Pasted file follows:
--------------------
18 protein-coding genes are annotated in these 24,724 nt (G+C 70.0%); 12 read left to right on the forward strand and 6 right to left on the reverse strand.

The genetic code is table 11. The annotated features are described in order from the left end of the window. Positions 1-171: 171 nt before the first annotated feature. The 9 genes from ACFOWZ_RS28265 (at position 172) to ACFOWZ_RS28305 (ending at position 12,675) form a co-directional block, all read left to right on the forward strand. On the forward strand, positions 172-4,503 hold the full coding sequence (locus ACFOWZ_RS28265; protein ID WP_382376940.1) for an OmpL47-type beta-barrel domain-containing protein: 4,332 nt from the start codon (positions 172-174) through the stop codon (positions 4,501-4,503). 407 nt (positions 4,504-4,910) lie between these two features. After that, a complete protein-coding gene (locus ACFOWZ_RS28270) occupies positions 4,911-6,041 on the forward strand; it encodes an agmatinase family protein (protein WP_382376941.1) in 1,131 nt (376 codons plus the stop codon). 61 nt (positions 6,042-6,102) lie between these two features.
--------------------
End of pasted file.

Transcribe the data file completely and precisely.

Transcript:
18 protein-coding genes are annotated in these 24,724 nt (G+C 70.0%); 12 read left to right on the forward strand and 6 right to left on the reverse strand.

The genetic code is table 11. The annotated features are described in order from the left end of the window. Positions 1-171: 171 nt before the first annotated feature. The 9 genes from ACFOWZ_RS28265 (at position 172) to ACFOWZ_RS28305 (ending at position 12,675) form a co-directional block, all read left to right on the forward strand. On the forward strand, positions 172-4,503 hold the full coding sequence (locus ACFOWZ_RS28265; protein ID WP_382376940.1) for an OmpL47-type beta-barrel domain-containing protein: 4,332 nt from the start codon (positions 172-174) through the stop codon (positions 4,501-4,503). 407 nt (positions 4,504-4,910) lie between these two features. After that, a complete protein-coding gene (locus ACFOWZ_RS28270) occupies positions 4,911-6,041 on the forward strand; it encodes an agmatinase family protein (protein WP_382376941.1) in 1,131 nt (376 codons plus the stop codon). 61 nt (positions 6,042-6,102) lie between these two features.